Game change: A frontrunner in the cell therapy 2.0 field offers a first look at their lead therapy. And it’s a doozy

When a pair of CAR-T pioneers from Juno launched Sana Biotechnology back at the beginning of 2019, they had some grand and rather vaguely defined plans on building multiple platforms to engineer cells — part of the whole cell therapy 2.0 movement that’s attracted billions of dollars in financing.

But, like most private startups, CEO Steve Harr and the crew kept the program details quiet, part of the inevitable “stealthy” approach on timelines and treatments you run into with ambitious players.

Hans Bishop

Since then, Harr and Sana chairman Hans Bishop recruited a team of research stars, built up a staff of about 250 — which is still growing — and pieced together $700 million-plus in financing from deep-pocket players like ARCH and Flagship to build the platforms and pursue the vision.

Now it’s time to talk therapies.

Harr and 2 of his latest top team hires — NIH vet Terry Fry, who is leading the charge for their in vivo generated and allogeneic (off-the-shelf) T cell therapies, and Ed Rebar, the chief technology officer who joined from Sangamo —  offered to sit down with me to outline Sana’s first therapeutic development campaign aimed at the clinic, now around 18 months out.

And at the top of the to-do list is transforming the CAR-T field they helped create.

“What we did before,” says Harr, “was take the white cells out of the body, isolated T cells, used a lentivirus to put the gene in to turn it into an attack cell, grew them up and put them back in the body.”

That meant a vein-to-vein process that requires careful handling and a manufacturing process that could do it quickly enough to marshal a successful attack on cancer, while conditioning patients with chemo.

Sana’s first task will be to eliminate that whole back-and-forth, and go into the body with a new and better treatment that can start working straightaway.

Says Harr:

We’re taking a vector that we designed that will just target T cells. So you put it in the blood, it will target the T cell, deliver the gene material to the T cell only which will then create the CAR T cell which will then grow and attack the cancer. So it’s all done in your body with a single shot and your body is the bioreactor to make the CAR T cell.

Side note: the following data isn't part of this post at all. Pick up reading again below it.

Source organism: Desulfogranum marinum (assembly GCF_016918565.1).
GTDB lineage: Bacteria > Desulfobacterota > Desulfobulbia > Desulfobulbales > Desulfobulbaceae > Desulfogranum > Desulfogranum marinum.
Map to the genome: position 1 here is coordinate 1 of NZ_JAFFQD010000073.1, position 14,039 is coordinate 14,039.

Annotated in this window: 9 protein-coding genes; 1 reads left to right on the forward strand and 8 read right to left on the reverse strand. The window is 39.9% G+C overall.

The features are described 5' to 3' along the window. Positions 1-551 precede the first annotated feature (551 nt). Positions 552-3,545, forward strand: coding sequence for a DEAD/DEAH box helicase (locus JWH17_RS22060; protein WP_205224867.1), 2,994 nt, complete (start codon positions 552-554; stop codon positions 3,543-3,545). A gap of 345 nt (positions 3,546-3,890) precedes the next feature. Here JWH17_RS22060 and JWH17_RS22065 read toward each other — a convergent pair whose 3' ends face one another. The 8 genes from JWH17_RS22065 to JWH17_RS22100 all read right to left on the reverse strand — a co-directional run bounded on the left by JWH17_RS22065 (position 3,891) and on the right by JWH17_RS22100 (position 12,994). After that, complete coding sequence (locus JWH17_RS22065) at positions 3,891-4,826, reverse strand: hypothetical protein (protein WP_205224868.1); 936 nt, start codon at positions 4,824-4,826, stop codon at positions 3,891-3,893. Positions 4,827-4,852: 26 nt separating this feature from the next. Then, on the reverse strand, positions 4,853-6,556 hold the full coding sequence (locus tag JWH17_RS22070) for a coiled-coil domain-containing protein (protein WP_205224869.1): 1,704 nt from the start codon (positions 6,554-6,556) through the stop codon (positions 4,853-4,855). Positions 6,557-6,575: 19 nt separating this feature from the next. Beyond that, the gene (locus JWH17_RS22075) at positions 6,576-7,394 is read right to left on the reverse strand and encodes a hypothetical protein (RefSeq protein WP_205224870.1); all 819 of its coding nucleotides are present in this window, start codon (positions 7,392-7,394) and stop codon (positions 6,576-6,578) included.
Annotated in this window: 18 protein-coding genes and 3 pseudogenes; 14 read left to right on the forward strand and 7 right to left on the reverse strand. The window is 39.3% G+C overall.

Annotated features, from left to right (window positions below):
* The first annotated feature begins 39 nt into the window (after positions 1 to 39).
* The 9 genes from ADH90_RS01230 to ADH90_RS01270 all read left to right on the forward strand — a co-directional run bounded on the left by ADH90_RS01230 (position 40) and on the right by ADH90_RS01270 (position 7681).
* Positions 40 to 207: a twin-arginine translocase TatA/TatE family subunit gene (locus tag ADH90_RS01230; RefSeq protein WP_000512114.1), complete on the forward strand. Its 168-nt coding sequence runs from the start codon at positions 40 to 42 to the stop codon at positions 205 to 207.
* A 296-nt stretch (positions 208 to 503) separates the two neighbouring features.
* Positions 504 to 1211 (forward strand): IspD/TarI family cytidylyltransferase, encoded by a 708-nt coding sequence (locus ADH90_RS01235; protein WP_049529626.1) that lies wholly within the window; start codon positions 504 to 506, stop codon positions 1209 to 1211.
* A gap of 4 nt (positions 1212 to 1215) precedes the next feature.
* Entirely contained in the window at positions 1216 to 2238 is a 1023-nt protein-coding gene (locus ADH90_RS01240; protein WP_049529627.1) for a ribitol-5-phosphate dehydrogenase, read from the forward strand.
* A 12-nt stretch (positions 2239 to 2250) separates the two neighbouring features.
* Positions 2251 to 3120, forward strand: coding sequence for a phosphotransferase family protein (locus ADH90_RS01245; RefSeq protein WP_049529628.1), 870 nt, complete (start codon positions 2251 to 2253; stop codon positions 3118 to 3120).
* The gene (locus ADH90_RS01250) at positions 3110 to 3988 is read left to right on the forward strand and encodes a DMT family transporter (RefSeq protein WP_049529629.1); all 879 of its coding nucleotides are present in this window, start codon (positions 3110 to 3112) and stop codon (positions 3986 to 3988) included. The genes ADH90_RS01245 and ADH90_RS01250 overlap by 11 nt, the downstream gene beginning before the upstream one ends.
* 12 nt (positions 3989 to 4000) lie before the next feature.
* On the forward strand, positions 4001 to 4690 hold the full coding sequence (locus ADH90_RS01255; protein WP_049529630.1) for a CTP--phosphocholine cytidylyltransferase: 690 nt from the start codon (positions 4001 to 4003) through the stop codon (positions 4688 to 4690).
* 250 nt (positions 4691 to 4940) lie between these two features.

What we’ve shown is that this works in animals, now we have to show it works well enough to fight cancer.

Terry Fry

“Obviously we learned from the original experience with B cell antigen-targeted CARs that the concept works,” says Fry, “hence the FDA approvals. Since then we’ve certainly learned that we are very early on in this game. Even with the efficacy of the CARs that are in the clinic, a high percentage of patients aren’t achieving durable remissions. The main reason I joined the company is that I learned that this ex vivo manufacturing process for patient specific products is fine for proof of principle but not scalable or feasible when you get into other cancer types. Sana has a couple of different game-changing platforms to figure that out.”

At this turn of the cards, Harr is highlighting 2 of Sana’s platforms: targeting a specific cell and delivering genetic materials to the cells. The other is hiding cells from the immune system, moving to allogeneic, off-the-shelf T cells, but a platform that can be applied to a host of other applications.

That can include treating heart failure, or cells in the brain, for multiple sclerosis. The list runs on and on.

“What we want to do is create cells we can hide from the immune system and take them into the most rational places,” says the CEO. “These are “cells that will engraft, function and persist.”

Ed Rebar

Rebar is heading up genome engineering.

“A lot of these technologies will rely on the ability to engineer cells efficiently…. This involves knocking out a certain subset of genes and also integrating others.”

So why jump from Sangamo, which is involved in human trials?

“Richard Mulligan and I identified Ed as the best person for this role,” says Harr with a smile, “and it took us about a year to recruit him. It took some tenacity and resilience on all of our parts to make this happen.”

Mulligan — one of the original pioneers in gene therapy — runs SanaX, the next-gen work.

Mulligan “discovered how to use a virus to put DNA into a cell, says Harr. “One of our core beliefs, when you think about gene therapy, you have to deliver a payload and modulate the genome. The missing thing right now is delivering payload and Richard really helped us in identifying and driving cell specific delivery. Ed is driving manipulating the genome and Terry is driving how these turn into real therapeutics.”

The company is still far from finished hiring more people. Harr planned to recruit 250 to 300 people in Seattle and San Francisco ASAP as they put together a broad pipeline of drugs. He told me earlier that he’d like Sana to become the kind of big biotech that Regeneron built. That ambition hasn’t waned.

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